Friendship You Can Touch

An Interview with Lina Khesina

30 July 2014 is International Friendship Day. But how do we commemorate friendship? Or how do we make it visible? We consulted with communications designer Lina Khesina to find out. She devised a pair of ‘friendship buttons’ that you can get at the moment from the art vending machine in our permanent exhibition. One of them features the word “Tsemed” in Hebrew script, and the other one the word “Chemed.”

The buttons are presented  on the palm of one's hand

The buttons “Tsemed” and “Chemed”.
Photo courtesy of the artist

Lisa Albrecht: Lina, why did you develop this item in particular for the art vending machine?
I had the idea of showing the beauty of the Hebrew language and transmitting it in an everyday way. I don’t actually speak Hebrew myself, but purely from a musical perspective I find it and Spanish the two most beautiful languages. So I really wanted to discover Hebrew for myself and find a constellation of words in the language that I could play with. That’s how these buttons with the wordplay emerged.

How did the wordplay occur to you?
In Russian, best friends are often called “nje rasléj wodá”, which more or less means “even water cannot destroy this bond.” I did some research on whether there’s such an idiom in Hebrew as well and thus learned about “Tsemed Chemed.” Translated literally, it means “sweet entanglement” or “fine pair”, and is an expression for ‘close friends.’

What do these two words have to do with the buttons?
Buttons get sewed on with a thread and become then ‘entangled,’ or interwoven, with the material. Close friends experience something similar, even when they live thousands of kilometers apart. Like the buttons, they’re connected to each other by the thread and the adage.  continue reading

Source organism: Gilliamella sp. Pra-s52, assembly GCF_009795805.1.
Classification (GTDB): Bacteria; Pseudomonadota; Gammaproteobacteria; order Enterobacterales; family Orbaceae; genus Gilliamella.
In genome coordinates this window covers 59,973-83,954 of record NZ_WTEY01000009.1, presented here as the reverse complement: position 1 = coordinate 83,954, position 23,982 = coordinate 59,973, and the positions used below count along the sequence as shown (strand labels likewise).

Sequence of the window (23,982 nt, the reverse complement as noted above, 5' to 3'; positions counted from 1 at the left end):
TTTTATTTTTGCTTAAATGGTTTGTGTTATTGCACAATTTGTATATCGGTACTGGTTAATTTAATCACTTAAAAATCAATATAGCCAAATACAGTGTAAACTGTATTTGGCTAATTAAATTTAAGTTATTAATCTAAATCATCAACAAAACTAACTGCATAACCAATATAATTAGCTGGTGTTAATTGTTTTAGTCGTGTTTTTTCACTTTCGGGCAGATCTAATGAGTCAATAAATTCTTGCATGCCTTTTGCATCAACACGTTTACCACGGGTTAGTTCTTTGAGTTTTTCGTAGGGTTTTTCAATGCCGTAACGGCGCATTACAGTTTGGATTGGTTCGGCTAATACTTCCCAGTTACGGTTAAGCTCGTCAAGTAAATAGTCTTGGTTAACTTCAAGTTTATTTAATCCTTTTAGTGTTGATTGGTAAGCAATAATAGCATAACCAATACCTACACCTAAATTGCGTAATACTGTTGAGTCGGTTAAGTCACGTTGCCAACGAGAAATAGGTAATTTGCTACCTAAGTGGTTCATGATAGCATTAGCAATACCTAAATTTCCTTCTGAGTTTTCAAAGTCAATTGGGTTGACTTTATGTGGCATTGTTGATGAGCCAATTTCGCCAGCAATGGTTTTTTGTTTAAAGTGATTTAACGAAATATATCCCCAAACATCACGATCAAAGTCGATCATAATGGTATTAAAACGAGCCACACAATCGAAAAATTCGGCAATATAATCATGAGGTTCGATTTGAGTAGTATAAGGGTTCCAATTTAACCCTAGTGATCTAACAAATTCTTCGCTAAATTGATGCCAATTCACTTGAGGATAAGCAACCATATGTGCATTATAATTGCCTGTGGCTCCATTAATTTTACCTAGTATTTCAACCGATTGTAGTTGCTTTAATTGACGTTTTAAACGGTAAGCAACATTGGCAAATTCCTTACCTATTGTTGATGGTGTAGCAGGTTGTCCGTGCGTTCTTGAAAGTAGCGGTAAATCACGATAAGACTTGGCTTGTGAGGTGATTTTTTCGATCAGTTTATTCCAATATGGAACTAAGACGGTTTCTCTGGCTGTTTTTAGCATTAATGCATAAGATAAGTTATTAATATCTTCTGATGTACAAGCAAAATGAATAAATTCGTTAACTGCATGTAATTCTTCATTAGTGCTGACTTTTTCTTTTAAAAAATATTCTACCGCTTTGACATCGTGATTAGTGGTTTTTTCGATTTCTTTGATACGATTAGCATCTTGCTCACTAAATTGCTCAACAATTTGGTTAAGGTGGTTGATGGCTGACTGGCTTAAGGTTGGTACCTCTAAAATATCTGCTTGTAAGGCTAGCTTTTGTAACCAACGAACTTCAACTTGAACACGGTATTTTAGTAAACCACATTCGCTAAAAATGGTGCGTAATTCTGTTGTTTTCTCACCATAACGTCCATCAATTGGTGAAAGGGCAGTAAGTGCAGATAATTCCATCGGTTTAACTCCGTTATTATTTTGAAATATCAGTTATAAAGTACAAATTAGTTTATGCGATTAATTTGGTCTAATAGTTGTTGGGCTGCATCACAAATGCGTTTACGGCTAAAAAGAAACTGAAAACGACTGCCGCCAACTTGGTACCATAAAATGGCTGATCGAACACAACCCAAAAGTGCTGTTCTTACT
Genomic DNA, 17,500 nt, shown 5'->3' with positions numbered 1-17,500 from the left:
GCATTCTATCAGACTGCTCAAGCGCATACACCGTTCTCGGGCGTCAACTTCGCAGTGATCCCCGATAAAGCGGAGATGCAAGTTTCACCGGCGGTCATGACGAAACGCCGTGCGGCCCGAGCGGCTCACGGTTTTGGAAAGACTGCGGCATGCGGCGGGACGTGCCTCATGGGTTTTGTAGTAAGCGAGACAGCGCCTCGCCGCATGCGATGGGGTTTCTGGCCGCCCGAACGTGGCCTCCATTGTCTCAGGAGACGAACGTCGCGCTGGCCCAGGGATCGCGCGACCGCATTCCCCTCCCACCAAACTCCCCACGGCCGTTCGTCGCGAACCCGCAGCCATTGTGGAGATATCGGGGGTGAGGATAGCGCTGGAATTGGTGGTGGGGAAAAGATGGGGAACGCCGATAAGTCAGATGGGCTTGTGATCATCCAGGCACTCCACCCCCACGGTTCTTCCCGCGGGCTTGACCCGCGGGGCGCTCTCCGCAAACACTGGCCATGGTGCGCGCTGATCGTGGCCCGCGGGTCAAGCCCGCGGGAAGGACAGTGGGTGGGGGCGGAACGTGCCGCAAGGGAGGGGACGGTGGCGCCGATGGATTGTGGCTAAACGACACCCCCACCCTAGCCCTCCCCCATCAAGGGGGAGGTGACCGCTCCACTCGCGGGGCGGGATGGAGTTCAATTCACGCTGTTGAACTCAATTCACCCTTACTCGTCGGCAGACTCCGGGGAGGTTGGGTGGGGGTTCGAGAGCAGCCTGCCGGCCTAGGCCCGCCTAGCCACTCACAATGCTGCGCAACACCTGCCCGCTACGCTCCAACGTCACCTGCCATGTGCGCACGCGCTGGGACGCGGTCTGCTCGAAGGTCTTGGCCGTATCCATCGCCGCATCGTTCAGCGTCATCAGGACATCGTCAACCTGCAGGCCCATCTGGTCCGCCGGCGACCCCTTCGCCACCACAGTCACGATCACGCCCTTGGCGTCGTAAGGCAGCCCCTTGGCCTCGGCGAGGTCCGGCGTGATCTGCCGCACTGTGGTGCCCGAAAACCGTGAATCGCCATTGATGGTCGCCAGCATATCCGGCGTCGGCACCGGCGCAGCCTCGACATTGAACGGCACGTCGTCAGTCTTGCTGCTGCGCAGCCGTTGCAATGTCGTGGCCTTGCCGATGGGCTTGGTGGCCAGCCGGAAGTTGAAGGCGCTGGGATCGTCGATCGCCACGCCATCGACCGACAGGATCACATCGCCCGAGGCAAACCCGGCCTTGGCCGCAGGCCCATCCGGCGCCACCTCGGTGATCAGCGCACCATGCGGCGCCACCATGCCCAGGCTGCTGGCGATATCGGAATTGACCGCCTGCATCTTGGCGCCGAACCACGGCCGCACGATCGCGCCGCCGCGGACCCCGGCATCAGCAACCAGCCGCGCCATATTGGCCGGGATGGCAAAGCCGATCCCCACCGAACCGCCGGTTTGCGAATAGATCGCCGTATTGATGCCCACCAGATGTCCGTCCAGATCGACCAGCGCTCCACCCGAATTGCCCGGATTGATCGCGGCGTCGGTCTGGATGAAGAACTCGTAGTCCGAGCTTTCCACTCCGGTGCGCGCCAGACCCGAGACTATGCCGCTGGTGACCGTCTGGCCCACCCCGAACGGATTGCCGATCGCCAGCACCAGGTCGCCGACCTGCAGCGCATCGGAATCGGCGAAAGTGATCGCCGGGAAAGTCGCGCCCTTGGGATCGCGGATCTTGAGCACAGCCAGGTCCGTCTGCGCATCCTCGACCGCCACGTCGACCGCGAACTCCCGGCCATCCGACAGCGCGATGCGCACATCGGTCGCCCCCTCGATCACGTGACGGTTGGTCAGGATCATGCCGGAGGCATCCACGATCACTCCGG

Big Feelings, Big Drama

Inés Garland’s Novel for Young Adults about Friendship and Love

During the week of October 21 to 27, 2013 the Academy of the Jewish Museum Berlin, in cooperation with Kulturkind e.V., will host readings, workshops, and an open day for the public with the theme “Multifaceted: a book week on diversity in children’s and young adult literature.” Employees of various departments have been vigorously reading, discussing, and preparing a selection of books for the occasion. Some of these books will be introduced here over the course of the next few months.
Multifaceted books for children and young adults
Why are young adult novels touching in a different way than books for adults? And why are they touching not only for young people?
Is it that the writers of stories for young adults are less embarrassed to use everything they have to elicit strong feelings in their readers?
Barring Harry Potter, I hadn’t read any young adult books since my own adolescence, until reacquiring a taste for them over the course of our reading marathon. A taste for giving myself over completely to the beautiful, tragic, comic destinies of the characters, for succumbing to a story. For example, to the story of Alma in Inés Garland’s book Piedra, papel o tijera ['Rock, Paper or Scissors'] (in the original Spanish, or Wie ein unsichtbares Band ['Like an Invisible Ribbon'] in the German edition):  continue reading